For frequent visitors to White Rabbit Gallery, located in the back streets of the inner Sydney suburb of Chippendale, this latest exhibition offers some surprises. Considering the Gallery was established in 2009 with a focus on contemporary Chinese art post-2000, it could feel pigeonholed by that charter, especially when charged with rolling out new collection-based exhibitions every six months.
But Curator David Williams gets playful for I Am The People – the 27th exhibition delivered by the Gallery, most of which Williams has curated. And the result is a testament to the collection holdings of patron Judith Neilson, and for the many layered and current conversations these artworks offer to audiences, both familiar with and new to contemporary Chinese art.
What sets this exhibition apart is that every level of the Gallery takes a startlingly different tone – one that is navigated through exhibition design. On the lower level, visitors are greeted by the lyrical installation River of Childhood (2011) by Shyu Ruey-Shiann, a flotilla of 80 ceramic boats, as if torn from the pages of books and folded in childhood play. They are motorised, churning on a sea of technology and dreams.
Climb the stairs to the first level and enter a sombre world, triggered by black walls and low lighting. Yang Zhenzhong’s Fences (2013) is a dramatic installation that wraps around two walls. It mimics visiting time at a prison, where you see yourself in the mirrors placed behind bars. It is sited opposite Lu Nan’s installation of photographs, Prison Camps in Northern Myanmar (2006), where viewers have to peer into a closed “cell” to see images of impoverished villagers-cum-drug traffickers. Both offer a physical experience for the viewer that heightens the engagement and contemplation.
A further highlight on this level is Li Ming’s installation Disposable Lighters – Apple (2014-16), which is a documentary-style video installation that looks at the factories producing plastic cigarette lighters. The space is strewn with pelletised lighters that have an odd candy-like attraction, and speak of both addiction and waste.
Sculptural installations by Gao Rong, including Station (2011) and Some Days Later (2015), are again sensitive in their material questioning, using traditional embroidery techniques to create everyday objects destined for discontinuation.
Climb the stairs again, and the tone changes as one is faced with Ge Hui’s large paintings that sit askew on curved walls – their edges flying off into space. Overall this level is airy and playful. Within Ge Hui’s painting, he re/constructs unnatural states and bodily positions using multiple perspectives and, just like their presentation that flies in the face of accepted museological behaviour, they are familiar but challenging.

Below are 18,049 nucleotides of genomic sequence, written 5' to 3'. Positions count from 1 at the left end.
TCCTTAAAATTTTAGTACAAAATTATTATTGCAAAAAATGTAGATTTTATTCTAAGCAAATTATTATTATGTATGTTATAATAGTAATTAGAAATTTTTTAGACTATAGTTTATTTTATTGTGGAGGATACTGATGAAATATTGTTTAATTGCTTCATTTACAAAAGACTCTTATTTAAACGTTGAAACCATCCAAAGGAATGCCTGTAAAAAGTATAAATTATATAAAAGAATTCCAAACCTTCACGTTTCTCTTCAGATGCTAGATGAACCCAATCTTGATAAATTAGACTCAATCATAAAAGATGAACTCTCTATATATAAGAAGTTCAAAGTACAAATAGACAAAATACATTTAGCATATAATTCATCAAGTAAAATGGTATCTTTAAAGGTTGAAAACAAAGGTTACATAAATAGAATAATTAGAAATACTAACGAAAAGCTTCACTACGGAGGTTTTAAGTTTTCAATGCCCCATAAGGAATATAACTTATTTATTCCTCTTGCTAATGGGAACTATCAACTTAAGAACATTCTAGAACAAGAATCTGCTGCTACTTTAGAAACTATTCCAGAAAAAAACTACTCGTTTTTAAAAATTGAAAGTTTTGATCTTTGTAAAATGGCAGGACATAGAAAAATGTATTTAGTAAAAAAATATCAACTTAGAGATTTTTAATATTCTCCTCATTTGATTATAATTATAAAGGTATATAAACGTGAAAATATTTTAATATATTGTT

One walks through this network of built curved walls with a lightness, discovering paintings and videos that similarly challenge expectations of normal behaviour. A further highlight on this level is Yang Xinjia’s Dusk of a Solitary Walker series, which has manipulated found images of world leaders (Queen Elizabeth II, Aung San Suu Kyi, Donald Trump, Angela Merkel, Theresa May and Kim Jong Un) walking away from the camera, their backs turned to the viewing public.
Williams explains that the artist, ‘dissects the ways public image is crafted and investigates how photographs have become a tool for producing history’. The images are an interesting point of difference to Shi Guowei’s propaganda-styled photographs, which borrow from some of Western art history’s most famed paintings. The Blue Boy and Clown (2009) use traditional hand-colouring techniques and see Chinese culture collide with Western canons.
Take the elevator up to the top gallery, and be greeted by a spectacle of neons in a new work by Chen Wei titled Where Are You Going Tonight (Sydney) 2023, that punches life into the darkened space. He is interested in neon as detritus of the city – their glitches and broken patterns speaking of China’s rapid development and momentary optimism falling in the wake of something “newer” shaping an imagined future utopia.
Around the walls are photographs from his In the Waves series, which feature anonymous figures in a crowd, nightclub-style with smoke machines and coloured haze. China’s club scene emerged in the 1990s, providing one place where people could gather without government scrutiny. The artist is interested in the way the club setting makes everyone “the same”.
Through the shifting tone of the exhibition, one might posit that Williams has metaphorically charted out the range of personalities and emotions of “people”, making the point that we all offer nuanced and engaging conversations regardless of a point of difference. It argues “within a community, how can we build a society of the self?”
Williams writes: ‘The artists in this exhibition offer their nuanced perspectives, highlighting both the struggles and the aspirations of different groups within Chinese society. Whether we are viewing the world from the perspective of a factory worker in Guangzhou or a wealthy entrepreneur in Beijing, cutting across all boundaries is the need for harmony and belonging. Uniting the divide, between the poverty stricken and the politicians, labourers and ethnic minorities, clubbers and cowboys, is the rallying cry – I Am The People.’
This exhibition is definitely worth a visit to White Rabbit Gallery.
I am the People
White Rabbit Gallery
30 Balfour Street, Chippendale
30 June – 12 November 2023